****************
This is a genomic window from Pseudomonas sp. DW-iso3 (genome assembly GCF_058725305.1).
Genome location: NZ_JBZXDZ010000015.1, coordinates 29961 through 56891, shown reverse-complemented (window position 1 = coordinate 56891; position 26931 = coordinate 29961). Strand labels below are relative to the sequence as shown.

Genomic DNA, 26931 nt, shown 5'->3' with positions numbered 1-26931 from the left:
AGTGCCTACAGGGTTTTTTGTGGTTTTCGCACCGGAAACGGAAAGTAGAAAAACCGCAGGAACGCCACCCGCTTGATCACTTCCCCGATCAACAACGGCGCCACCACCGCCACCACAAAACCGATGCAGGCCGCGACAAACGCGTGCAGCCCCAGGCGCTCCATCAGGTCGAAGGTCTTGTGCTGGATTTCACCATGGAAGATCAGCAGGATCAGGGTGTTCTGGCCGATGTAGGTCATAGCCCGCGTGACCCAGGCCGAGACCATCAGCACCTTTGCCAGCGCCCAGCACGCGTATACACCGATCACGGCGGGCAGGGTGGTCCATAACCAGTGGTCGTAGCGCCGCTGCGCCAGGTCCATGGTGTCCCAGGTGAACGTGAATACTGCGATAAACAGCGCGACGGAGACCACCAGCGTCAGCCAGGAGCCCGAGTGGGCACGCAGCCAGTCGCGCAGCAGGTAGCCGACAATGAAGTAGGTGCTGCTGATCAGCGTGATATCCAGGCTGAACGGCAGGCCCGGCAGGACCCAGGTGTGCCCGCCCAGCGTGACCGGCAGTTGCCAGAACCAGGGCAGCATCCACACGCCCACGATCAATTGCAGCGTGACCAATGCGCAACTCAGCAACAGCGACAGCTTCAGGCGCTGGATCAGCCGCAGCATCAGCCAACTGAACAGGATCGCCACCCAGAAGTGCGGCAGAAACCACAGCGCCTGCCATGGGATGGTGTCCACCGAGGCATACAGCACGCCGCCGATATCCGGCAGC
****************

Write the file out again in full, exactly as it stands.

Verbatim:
This is a genomic window from Pseudomonas sp. DW-iso3 (genome assembly GCF_058725305.1).
Genome location: NZ_JBZXDZ010000015.1, coordinates 29961 through 56891, shown reverse-complemented (window position 1 = coordinate 56891; position 26931 = coordinate 29961). Strand labels below are relative to the sequence as shown.

Genomic DNA, 26931 nt, shown 5'->3' with positions numbered 1-26931 from the left:
AGTGCCTACAGGGTTTTTTGTGGTTTTCGCACCGGAAACGGAAAGTAGAAAAACCGCAGGAACGCCACCCGCTTGATCACTTCCCCGATCAACAACGGCGCCACCACCGCCACCACAAAACCGATGCAGGCCGCGACAAACGCGTGCAGCCCCAGGCGCTCCATCAGGTCGAAGGTCTTGTGCTGGATTTCACCATGGAAGATCAGCAGGATCAGGGTGTTCTGGCCGATGTAGGTCATAGCCCGCGTGACCCAGGCCGAGACCATCAGCACCTTTGCCAGCGCCCAGCACGCGTATACACCGATCACGGCGGGCAGGGTGGTCCATAACCAGTGGTCGTAGCGCCGCTGCGCCAGGTCCATGGTGTCCCAGGTGAACGTGAATACTGCGATAAACAGCGCGACGGAGACCACCAGCGTCAGCCAGGAGCCCGAGTGGGCACGCAGCCAGTCGCGCAGCAGGTAGCCGACAATGAAGTAGGTGCTGCTGATCAGCGTGATATCCAGGCTGAACGGCAGGCCCGGCAGGACCCAGGTGTGCCCGCCCAGCGTGACCGGCAGTTGCCAGAACCAGGGCAGCATCCACACGCCCACGATCAATTGCAGCGTGACCAATGCGCAACTCAGCAACAGCGACAGCTTCAGGCGCTGGATCAGCCGCAGCATCAGCCAACTGAACAGGATCGCCACCCAGAAGTGCGGCAGAAACCACAGCGCCTGCCATGGGATGGTGTCCACCGAGGCATACAGCACGCCGCCGATATCCGGCAGC